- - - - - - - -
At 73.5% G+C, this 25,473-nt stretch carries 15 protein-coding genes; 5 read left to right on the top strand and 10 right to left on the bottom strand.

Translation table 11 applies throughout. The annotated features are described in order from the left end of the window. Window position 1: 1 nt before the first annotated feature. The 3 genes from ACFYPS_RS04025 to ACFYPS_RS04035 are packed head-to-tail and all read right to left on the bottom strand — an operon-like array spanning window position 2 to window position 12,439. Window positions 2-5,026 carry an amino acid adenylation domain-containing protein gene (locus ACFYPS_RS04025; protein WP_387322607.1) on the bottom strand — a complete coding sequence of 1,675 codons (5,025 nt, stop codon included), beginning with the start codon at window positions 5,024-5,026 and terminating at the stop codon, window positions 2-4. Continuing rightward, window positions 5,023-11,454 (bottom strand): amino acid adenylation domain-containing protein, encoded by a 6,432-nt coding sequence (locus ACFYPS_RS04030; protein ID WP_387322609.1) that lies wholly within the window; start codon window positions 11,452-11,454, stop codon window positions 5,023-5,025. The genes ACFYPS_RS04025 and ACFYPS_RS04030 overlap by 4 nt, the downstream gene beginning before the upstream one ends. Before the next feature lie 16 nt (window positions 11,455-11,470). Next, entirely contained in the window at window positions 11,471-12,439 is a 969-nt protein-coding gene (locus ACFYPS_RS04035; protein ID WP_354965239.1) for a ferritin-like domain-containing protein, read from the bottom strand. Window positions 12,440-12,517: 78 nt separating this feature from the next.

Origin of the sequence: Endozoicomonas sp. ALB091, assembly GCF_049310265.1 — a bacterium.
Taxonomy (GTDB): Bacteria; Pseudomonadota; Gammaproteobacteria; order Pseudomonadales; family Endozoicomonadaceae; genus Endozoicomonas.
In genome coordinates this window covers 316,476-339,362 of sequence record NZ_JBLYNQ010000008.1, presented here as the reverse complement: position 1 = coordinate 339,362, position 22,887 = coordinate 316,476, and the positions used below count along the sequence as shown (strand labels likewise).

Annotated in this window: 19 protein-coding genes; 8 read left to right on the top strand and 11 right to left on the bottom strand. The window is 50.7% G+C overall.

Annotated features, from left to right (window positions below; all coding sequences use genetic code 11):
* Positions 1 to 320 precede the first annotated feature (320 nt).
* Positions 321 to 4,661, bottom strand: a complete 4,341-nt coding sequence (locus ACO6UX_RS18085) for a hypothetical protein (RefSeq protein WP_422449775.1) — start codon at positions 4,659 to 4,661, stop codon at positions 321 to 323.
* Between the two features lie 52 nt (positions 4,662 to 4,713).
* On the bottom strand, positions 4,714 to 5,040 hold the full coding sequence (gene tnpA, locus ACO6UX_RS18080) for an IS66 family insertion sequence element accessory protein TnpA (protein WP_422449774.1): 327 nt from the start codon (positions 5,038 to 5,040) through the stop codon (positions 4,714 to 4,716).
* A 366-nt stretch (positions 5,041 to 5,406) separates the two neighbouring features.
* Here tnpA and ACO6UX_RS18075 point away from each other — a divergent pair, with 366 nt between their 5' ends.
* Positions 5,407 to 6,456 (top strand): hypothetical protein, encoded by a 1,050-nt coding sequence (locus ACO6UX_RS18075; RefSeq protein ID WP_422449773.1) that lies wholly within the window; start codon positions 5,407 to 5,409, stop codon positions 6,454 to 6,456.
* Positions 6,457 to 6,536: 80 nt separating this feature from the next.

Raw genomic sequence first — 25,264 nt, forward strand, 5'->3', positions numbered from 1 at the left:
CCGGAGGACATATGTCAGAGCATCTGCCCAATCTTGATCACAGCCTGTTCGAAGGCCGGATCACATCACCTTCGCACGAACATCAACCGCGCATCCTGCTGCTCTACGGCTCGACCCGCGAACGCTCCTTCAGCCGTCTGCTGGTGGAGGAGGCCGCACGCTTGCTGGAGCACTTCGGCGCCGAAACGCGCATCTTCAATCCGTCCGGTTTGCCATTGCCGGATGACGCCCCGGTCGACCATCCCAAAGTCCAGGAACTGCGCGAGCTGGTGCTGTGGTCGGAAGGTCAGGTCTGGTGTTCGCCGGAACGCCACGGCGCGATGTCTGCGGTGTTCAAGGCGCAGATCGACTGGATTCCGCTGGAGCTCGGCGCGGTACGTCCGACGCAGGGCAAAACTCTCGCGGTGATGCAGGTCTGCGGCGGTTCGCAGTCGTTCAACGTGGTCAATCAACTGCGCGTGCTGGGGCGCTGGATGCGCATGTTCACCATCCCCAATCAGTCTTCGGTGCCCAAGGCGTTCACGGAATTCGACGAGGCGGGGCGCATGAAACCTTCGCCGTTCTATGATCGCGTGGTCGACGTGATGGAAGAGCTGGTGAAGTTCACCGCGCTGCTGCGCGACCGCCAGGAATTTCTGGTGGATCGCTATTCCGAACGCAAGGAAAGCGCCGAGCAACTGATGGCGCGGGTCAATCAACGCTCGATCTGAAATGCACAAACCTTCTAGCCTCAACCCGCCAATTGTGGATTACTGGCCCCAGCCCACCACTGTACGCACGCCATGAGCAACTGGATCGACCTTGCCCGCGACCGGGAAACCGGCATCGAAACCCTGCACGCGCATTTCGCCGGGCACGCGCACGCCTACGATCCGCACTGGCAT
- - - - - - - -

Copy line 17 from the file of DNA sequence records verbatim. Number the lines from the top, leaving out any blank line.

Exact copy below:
CCGGAGGACATATGTCAGAGCATCTGCCCAATCTTGATCACAGCCTGTTCGAAGGCCGGATCACATCACCTTCGCACGAACATCAACCGCGCATCCTGCTGCTCTACGGCTCGACCCGCGAACGCTCCTTCAGCCGTCTGCTGGTGGAGGAGGCCGCACGCTTGCTGGAGCACTTCGGCGCCGAAACGCGCATCTTCAATCCGTCCGGTTTGCCATTGCCGGATGACGCCCCGGTCGACCATCCCAAAGTCCAGGAACTGCGCGAGCTGGTGCTGTGGTCGGAAGGTCAGGTCTGGTGTTCGCCGGAACGCCACGGCGCGATGTCTGCGGTGTTCAAGGCGCAGATCGACTGGATTCCGCTGGAGCTCGGCGCGGTACGTCCGACGCAGGGCAAAACTCTCGCGGTGATGCAGGTCTGCGGCGGTTCGCAGTCGTTCAACGTGGTCAATCAACTGCGCGTGCTGGGGCGCTGGATGCGCATGTTCACCATCCCCAATCAGTCTTCGGTGCCCAAGGCGTTCACGGAATTCGACGAGGCGGGGCGCATGAAACCTTCGCCGTTCTATGATCGCGTGGTCGACGTGATGGAAGAGCTGGTGAAGTTCACCGCGCTGCTGCGCGACCGCCAGGAATTTCTGGTGGATCGCTATTCCGAACGCAAGGAAAGCGCCGAGCAACTGATGGCGCGGGTCAATCAACGCTCGATCTGAAATGCACAAACCTTCTAGCCTCAACCCGCCAATTGTGGATTACTGGCCCCAGCCCACCACTGTACGCACGCCATGAGCAACTGGATCGACCTTGCCCGCGACCGGGAAACCGGCATCGAAACCCTGCACGCGCATTTCGCCGGGCACGCGCACGCCTACGATCCGCACTGGCAT